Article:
The Constellations Don't Look Like What They're Named
(From South Park Episode 211 "Roger Ebert Should Lay Off The Fatty Foods")
[Inside the planetarium]
Dr. Adams: Good morning children and welcome to the
plane-arium. We're going on a fascinating ride
through the universe. So I want you to lean back
in your chairs and get comfortable.
(The chairs lean back)
Stan: This is stupid.
Dr. Adams: And now I'm going to dim the lights, and
let the stars....come out.
Dr. Adams: Here we see the constellation called the
Big Dipper. If I project the drawing of a big dipper
on top of it, we see where the constellation gets
Dr. Adams: These stars over here form the constellation of Taurus, the bull.
Dr. Adams: While these stars form the constellation Roger Ebert.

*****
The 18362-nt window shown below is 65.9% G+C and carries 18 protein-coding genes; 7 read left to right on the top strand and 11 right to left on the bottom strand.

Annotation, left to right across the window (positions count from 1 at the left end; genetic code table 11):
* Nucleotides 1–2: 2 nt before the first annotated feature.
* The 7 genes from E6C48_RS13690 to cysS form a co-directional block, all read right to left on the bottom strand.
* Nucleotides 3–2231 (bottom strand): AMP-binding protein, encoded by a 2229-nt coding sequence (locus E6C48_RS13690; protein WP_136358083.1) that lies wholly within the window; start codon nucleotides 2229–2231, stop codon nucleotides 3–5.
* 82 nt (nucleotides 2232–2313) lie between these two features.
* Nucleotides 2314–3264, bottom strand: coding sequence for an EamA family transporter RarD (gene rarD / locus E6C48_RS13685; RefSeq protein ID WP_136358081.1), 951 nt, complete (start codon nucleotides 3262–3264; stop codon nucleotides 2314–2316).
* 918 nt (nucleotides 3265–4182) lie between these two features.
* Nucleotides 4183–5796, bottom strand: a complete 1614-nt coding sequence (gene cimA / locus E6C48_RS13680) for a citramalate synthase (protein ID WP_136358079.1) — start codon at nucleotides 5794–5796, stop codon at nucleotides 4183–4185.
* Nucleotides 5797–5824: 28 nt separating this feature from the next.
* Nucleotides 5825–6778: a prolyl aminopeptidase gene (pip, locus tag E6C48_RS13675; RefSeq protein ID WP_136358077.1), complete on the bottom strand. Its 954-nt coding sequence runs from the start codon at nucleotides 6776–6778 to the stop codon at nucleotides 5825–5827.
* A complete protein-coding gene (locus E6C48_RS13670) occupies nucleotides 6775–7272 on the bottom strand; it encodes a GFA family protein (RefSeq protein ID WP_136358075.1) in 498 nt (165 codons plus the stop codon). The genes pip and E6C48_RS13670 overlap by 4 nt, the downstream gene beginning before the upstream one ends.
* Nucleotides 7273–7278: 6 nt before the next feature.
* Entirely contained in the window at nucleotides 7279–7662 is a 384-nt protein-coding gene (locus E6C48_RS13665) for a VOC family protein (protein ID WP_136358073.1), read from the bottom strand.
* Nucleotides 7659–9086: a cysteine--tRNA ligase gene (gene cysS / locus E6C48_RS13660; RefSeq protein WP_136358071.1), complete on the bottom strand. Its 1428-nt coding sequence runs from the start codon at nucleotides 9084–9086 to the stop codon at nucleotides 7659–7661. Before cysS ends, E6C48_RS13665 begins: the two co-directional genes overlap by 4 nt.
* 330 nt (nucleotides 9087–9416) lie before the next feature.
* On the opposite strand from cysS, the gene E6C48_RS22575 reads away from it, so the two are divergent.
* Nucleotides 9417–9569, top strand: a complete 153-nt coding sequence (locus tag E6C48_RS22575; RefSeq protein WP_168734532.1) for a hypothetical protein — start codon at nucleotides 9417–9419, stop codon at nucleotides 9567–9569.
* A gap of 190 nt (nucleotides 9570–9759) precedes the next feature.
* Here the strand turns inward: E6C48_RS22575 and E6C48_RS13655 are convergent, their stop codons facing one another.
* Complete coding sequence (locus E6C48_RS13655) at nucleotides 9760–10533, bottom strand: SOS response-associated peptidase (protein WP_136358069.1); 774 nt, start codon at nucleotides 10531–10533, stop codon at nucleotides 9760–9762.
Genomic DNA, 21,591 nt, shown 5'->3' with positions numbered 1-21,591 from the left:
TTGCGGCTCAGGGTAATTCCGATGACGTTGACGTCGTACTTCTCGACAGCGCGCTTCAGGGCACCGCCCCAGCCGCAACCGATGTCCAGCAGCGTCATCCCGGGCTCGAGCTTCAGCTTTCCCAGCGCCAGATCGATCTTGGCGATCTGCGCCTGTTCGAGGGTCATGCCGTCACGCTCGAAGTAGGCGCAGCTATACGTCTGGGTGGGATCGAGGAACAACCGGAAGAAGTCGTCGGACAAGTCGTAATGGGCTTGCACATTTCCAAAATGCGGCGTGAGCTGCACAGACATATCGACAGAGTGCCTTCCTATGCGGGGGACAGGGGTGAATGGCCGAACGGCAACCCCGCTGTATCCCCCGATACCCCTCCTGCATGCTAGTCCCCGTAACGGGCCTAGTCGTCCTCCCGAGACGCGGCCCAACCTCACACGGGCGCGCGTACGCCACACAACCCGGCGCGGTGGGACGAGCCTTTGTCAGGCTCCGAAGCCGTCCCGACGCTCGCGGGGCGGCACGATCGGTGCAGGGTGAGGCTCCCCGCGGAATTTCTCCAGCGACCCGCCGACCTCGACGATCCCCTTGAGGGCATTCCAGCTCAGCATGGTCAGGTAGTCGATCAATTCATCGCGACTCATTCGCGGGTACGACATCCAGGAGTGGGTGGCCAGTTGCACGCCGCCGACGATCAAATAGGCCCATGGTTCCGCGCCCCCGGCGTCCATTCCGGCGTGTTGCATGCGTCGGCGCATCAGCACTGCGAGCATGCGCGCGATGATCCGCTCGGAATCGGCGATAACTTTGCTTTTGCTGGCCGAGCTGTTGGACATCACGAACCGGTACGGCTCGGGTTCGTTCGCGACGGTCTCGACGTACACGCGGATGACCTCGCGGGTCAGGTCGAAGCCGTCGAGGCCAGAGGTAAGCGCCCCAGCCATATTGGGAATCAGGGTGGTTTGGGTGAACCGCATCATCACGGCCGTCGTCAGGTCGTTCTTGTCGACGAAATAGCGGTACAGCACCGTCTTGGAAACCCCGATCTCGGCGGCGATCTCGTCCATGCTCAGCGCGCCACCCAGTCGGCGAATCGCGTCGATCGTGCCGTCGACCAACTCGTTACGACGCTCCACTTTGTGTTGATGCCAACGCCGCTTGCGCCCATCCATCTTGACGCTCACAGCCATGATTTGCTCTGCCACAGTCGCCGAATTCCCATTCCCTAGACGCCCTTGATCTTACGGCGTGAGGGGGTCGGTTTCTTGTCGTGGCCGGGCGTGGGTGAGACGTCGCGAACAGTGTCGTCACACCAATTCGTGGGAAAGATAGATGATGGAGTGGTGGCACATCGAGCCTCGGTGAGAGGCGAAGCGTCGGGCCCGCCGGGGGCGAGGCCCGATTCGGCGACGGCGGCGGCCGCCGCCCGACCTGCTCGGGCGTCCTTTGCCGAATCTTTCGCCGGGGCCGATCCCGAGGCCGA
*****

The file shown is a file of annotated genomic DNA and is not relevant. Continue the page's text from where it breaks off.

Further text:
Dr.Adams: And these two little stars over here form the constellation, the Crusades.
See the clip here southpark.avi (698KB, Divx)
The reason some constellations don't look anything like what they are named is because
some constellations have more to do with what time of year it is when they become
prominent and what that time of year originally reminded people of. For example, the
constellation Aquarius, the Water Bearer, is the constellation that becomes prominent
during the rainy season. The stars doen't look anything like a guy pouring a pitcher of
water. Connecting the stars to try and make an image of a guy pouring a pitcher of water
is futile. But every year when those stars are just above the horizon at sunset it always
rains because it's that time of year. Hence people began identifying that set of stars
with rain, and eventually personified those stars as a guy pouring a pitcher of water.
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